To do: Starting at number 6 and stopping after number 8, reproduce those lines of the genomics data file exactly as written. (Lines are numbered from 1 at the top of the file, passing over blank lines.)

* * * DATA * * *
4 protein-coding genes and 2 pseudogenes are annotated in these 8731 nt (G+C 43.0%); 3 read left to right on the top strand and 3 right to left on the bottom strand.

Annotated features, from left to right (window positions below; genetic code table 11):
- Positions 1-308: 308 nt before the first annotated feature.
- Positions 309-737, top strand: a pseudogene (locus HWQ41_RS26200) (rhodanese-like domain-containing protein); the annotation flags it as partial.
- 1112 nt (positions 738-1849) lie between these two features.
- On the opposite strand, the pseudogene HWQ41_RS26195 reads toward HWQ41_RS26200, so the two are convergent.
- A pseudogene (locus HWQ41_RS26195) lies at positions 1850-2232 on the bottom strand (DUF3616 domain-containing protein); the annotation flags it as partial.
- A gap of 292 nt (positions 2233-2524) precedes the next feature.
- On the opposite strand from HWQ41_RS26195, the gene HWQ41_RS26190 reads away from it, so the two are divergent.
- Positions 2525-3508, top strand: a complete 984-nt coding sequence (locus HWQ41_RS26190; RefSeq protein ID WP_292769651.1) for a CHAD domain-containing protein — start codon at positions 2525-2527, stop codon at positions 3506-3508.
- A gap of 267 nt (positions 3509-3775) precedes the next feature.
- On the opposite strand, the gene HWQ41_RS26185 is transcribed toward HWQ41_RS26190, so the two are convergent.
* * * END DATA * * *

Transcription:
- On the opposite strand, the pseudogene HWQ41_RS26195 reads toward HWQ41_RS26200, so the two are convergent.
- A pseudogene (locus HWQ41_RS26195) lies at positions 1850-2232 on the bottom strand (DUF3616 domain-containing protein); the annotation flags it as partial.
- A gap of 292 nt (positions 2233-2524) precedes the next feature.